Bringing new drugs to market is a very expensive business: typically it can cost over €500 million and – given time limitations on patents – the pharmaceuticals company then has just 5-10 years or so to recoup its investment and make a profit for most therapeutic areas.
Because companies need to maximise the potential sales opportunities for their products, before patents expire, it is vital to obtain approval and relevant product licences for the new drug in as many geographies as quickly as possible. Understandably, regulators in each country want evidence that a new drug is efficacious and safe for their particular populations, so it is essential that clinical trials are held simultaneously among a wide range of ethnic groups and patient lifestyles. This is a key reason why we are seeing clinical trials take place on a global scale with parallel and competitive patient recruitment in many regions. This requires improved planning and information from all parties involved to manage such complex projects with maximum efficiency and cost effectiveness.
Four phases of testing
Following preclinical testing within the laboratory, a new drug often progresses through four phases of testing. The first phase is usually a very small-scale (proof of concept) study with a handful of volunteers in a single location. Phase two involves tests to establish the optimum dose – which could involve studies in a dozen or so countries and perhaps up to 50 hospitals/investigator sites worldwide. Phase three is the major clinical trial stage to provide greater information to support a licensing application. This can involve many thousands of patients across perhaps 50 countries with 300 hospitals or more, each managing anything from five to around 300 patients. Finally, there is the ”Post-Marketing Surveillance” phase with a need for ongoing pharmacovigilence – continued monitoring of the trial.
In addition, the past few years have seen significant tightening in regulatory controls. There is now a raft of regulations and there is continued expansion of centralised laboratory testing, increasing the logistics complexity as patient samples are returned from the investigator sites to regional locations.
Many of the regulations on medication have originated from the EU but several are being adopted globally. These regulations embrace not just manufacturing processes and storage controls, but also the need for a ”Qualified Person”, for example, to take responsibility for ensuring compliance to drug production processes and integrity of product distribution throughout the supply chain.
Clinical trials are usually ”double blind” to reduce the chances of bias in patients or practitioners. This means that none of those involved know whether a particular patient is being given the active test drug, a placebo, or increasingly the active comparator (current ”best in class” medicine) with which the new product is being compared. Patients are generally enrolled into a trial by their consultants who use a voice or web response system (IVRS or IWRS) to register patient details, hospital location and so on. This information goes to a central global database and the patient is then assigned to one of the test groups. Patients are ”randomised” (number coded) to either an active or comparator patient group and the appropriate coded medication pack, for such group, assigned centrally so that no one involved in day-to-day running of the trial knows whether a particular patient is receiving active or placebo medication, thus maintaining the integrity of the trial.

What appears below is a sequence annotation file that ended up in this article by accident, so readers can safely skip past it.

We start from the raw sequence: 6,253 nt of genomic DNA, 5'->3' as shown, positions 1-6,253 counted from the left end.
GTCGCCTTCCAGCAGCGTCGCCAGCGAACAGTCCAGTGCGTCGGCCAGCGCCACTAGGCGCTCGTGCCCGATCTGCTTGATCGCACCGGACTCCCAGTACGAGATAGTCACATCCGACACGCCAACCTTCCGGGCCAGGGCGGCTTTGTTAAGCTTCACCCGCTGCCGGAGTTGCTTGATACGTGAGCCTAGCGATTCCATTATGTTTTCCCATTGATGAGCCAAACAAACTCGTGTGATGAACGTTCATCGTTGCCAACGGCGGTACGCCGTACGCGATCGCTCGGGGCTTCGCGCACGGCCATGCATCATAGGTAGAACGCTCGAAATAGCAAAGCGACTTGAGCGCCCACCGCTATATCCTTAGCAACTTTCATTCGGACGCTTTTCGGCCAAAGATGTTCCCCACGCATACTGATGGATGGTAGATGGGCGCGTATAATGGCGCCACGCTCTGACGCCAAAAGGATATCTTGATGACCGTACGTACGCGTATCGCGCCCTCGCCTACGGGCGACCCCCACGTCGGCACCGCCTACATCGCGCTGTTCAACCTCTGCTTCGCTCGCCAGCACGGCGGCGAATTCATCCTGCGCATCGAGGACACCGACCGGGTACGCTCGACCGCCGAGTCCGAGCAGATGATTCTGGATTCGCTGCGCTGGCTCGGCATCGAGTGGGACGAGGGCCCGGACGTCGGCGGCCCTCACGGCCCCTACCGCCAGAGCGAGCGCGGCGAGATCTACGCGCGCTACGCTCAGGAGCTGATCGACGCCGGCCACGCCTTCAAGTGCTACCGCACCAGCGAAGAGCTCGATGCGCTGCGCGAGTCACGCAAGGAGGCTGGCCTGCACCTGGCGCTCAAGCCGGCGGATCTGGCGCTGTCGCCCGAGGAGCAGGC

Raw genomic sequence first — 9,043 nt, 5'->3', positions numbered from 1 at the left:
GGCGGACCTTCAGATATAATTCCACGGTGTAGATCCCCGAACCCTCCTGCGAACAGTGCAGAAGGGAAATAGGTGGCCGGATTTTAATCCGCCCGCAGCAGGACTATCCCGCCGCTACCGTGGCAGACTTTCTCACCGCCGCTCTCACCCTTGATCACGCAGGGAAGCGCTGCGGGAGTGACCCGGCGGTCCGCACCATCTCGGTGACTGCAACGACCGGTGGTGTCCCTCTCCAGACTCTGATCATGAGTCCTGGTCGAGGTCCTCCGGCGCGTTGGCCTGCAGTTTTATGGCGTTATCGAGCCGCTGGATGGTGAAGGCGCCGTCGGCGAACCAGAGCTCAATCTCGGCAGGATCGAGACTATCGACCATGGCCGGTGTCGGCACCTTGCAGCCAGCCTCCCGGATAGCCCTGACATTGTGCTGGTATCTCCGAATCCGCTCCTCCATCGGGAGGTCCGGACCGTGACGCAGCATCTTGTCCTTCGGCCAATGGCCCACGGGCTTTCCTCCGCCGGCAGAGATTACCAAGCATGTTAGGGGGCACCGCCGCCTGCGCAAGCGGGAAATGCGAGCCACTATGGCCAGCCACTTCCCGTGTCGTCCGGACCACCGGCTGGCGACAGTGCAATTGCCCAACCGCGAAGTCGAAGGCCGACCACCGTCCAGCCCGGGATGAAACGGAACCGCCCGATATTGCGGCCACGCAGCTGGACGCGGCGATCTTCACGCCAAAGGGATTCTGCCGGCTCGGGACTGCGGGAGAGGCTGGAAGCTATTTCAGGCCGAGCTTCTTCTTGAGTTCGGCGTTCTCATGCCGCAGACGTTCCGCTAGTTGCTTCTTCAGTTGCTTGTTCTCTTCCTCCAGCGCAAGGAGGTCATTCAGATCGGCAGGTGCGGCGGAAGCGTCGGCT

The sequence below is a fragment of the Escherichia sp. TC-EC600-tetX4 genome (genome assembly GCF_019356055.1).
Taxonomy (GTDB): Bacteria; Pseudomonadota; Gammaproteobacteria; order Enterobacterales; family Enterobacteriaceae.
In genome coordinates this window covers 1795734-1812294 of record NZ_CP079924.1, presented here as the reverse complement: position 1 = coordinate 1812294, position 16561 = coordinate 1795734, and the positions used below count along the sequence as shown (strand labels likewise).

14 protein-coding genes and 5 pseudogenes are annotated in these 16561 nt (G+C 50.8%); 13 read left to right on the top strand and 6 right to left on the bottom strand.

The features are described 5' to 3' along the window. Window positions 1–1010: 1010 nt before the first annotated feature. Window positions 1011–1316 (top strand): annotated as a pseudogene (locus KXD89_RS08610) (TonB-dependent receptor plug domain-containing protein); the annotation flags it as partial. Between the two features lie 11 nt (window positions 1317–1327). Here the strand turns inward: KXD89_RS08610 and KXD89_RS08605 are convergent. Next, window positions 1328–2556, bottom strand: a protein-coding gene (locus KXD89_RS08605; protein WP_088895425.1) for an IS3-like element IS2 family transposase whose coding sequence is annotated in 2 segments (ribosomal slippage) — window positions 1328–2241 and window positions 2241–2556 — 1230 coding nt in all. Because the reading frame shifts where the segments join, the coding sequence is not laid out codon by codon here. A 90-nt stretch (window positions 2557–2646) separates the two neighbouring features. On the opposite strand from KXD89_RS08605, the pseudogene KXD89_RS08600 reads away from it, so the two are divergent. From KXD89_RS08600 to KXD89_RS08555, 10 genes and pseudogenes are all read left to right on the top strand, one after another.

This model presents several logistical challenges. First, it is obviously important to have the correct packages of medication (which are uniquely numbered and in a scrambled sequence) for each individual patient in the right place at the right time. Secondly, because the drug is still at an experimental stage, often there is limited stability data, which results in a high proportion of chilled (2-8oC) storage and distribution and comparatively short expiry/retest dates. Thirdly, medicines have to be distributed to a wide range of geographies at the time of year to meet study start; be it Riyadh to Siberia in summer or Sydney to Anchorage in winter – and distributed to the right place at the right time.
Medicines – active or placebo – are allocated centrally to each individual person in the trial with practitioners then advised which numbered package to dispense to which patients. Obviously accurate picking is important – but so too is the ability to rectify any mistakes quickly and efficiently. It is estimated that around 70 per cent of clinical materials produced for research trials are never used due to inefficiencies in forecasting demand in the supply chain. It is difficult to predict the pattern of patient recruitment to a trial so the traditional method of sending supplies in advance to a particular geography is wasteful and expensive – but with previously poor supply chain disciplines it has often been the only option available.
Truly global supply
Because of the global nature of trials and the relatively few numbers of patients in each geography, consignments shipped are generally small, so it is not cost effective to send a chilled truck to each trial site. Instead thermally insulated forms of packaging are needed: isothermic units that can maintain the drugs at the correct temperature regardless of the many different external climates they must pass through to reach their destination, for example in some regions regulatory controls require the need to assure temperature data in transit. The same applies to any storage facility as the consignment passes through customs and staging posts on its way to the trial site.